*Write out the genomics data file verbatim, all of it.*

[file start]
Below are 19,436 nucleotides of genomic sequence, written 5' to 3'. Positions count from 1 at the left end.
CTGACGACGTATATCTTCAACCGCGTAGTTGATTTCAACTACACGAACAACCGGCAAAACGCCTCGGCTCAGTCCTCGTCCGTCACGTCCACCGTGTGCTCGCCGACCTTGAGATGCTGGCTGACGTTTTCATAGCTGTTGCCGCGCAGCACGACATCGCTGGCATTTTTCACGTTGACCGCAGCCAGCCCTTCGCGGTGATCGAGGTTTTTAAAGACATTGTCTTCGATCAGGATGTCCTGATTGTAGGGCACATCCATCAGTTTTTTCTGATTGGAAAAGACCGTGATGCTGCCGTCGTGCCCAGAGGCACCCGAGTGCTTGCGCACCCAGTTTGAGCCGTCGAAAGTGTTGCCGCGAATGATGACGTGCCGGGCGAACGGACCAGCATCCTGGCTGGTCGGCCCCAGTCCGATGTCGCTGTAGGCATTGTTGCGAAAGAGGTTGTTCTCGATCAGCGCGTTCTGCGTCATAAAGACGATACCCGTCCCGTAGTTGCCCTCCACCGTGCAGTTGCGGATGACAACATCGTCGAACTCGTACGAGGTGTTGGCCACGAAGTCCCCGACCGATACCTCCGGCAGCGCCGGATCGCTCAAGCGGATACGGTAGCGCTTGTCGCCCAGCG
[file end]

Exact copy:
Below are 19,436 nucleotides of genomic sequence, written 5' to 3'. Positions count from 1 at the left end.
CTGACGACGTATATCTTCAACCGCGTAGTTGATTTCAACTACACGAACAACCGGCAAAACGCCTCGGCTCAGTCCTCGTCCGTCACGTCCACCGTGTGCTCGCCGACCTTGAGATGCTGGCTGACGTTTTCATAGCTGTTGCCGCGCAGCACGACATCGCTGGCATTTTTCACGTTGACCGCAGCCAGCCCTTCGCGGTGATCGAGGTTTTTAAAGACATTGTCTTCGATCAGGATGTCCTGATTGTAGGGCACATCCATCAGTTTTTTCTGATTGGAAAAGACCGTGATGCTGCCGTCGTGCCCAGAGGCACCCGAGTGCTTGCGCACCCAGTTTGAGCCGTCGAAAGTGTTGCCGCGAATGATGACGTGCCGGGCGAACGGACCAGCATCCTGGCTGGTCGGCCCCAGTCCGATGTCGCTGTAGGCATTGTTGCGAAAGAGGTTGTTCTCGATCAGCGCGTTCTGCGTCATAAAGACGATACCCGTCCCGTAGTTGCCCTCCACCGTGCAGTTGCGGATGACAACATCGTCGAACTCGTACGAGGTGTTGGCCACGAAGTCCCCGACCGATACCTCCGGCAGCGCCGGATCGCTCAAGCGGATACGGTAGCGCTTGTCGCCCAGCG